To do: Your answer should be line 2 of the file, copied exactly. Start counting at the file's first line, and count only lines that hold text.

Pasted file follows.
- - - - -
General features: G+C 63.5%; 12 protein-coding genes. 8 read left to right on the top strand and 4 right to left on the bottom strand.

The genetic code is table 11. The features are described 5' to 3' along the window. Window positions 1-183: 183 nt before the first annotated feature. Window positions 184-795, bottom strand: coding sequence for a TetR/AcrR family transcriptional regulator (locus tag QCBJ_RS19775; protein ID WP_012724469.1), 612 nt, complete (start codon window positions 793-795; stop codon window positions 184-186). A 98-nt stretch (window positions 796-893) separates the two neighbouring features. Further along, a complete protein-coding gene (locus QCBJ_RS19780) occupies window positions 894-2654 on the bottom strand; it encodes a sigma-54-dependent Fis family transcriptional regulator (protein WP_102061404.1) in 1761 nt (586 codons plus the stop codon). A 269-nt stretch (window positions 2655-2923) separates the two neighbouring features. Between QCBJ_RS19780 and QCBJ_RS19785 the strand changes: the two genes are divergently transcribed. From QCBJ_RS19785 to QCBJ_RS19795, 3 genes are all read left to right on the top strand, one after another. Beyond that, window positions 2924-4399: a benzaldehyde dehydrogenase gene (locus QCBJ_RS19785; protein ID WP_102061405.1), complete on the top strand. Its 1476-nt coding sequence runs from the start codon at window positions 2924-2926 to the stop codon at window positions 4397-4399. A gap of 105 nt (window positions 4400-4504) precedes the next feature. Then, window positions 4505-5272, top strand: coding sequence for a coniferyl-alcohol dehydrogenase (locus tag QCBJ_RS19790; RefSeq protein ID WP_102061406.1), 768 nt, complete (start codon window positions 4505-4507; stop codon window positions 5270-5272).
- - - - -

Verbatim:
The genetic code is table 11. The features are described 5' to 3' along the window. Window positions 1-183: 183 nt before the first annotated feature. Window positions 184-795, bottom strand: coding sequence for a TetR/AcrR family transcriptional regulator (locus tag QCBJ_RS19775; protein ID WP_012724469.1), 612 nt, complete (start codon window positions 793-795; stop codon window positions 184-186). A 98-nt stretch (window positions 796-893) separates the two neighbouring features. Further along, a complete protein-coding gene (locus QCBJ_RS19780) occupies window positions 894-2654 on the bottom strand; it encodes a sigma-54-dependent Fis family transcriptional regulator (protein WP_102061404.1) in 1761 nt (586 codons plus the stop codon). A 269-nt stretch (window positions 2655-2923) separates the two neighbouring features. Between QCBJ_RS19780 and QCBJ_RS19785 the strand changes: the two genes are divergently transcribed. From QCBJ_RS19785 to QCBJ_RS19795, 3 genes are all read left to right on the top strand, one after another. Beyond that, window positions 2924-4399: a benzaldehyde dehydrogenase gene (locus QCBJ_RS19785; protein ID WP_102061405.1), complete on the top strand. Its 1476-nt coding sequence runs from the start codon at window positions 2924-2926 to the stop codon at window positions 4397-4399. A gap of 105 nt (window positions 4400-4504) precedes the next feature. Then, window positions 4505-5272, top strand: coding sequence for a coniferyl-alcohol dehydrogenase (locus tag QCBJ_RS19790; RefSeq protein ID WP_102061406.1), 768 nt, complete (start codon window positions 4505-4507; stop codon window positions 5270-5272).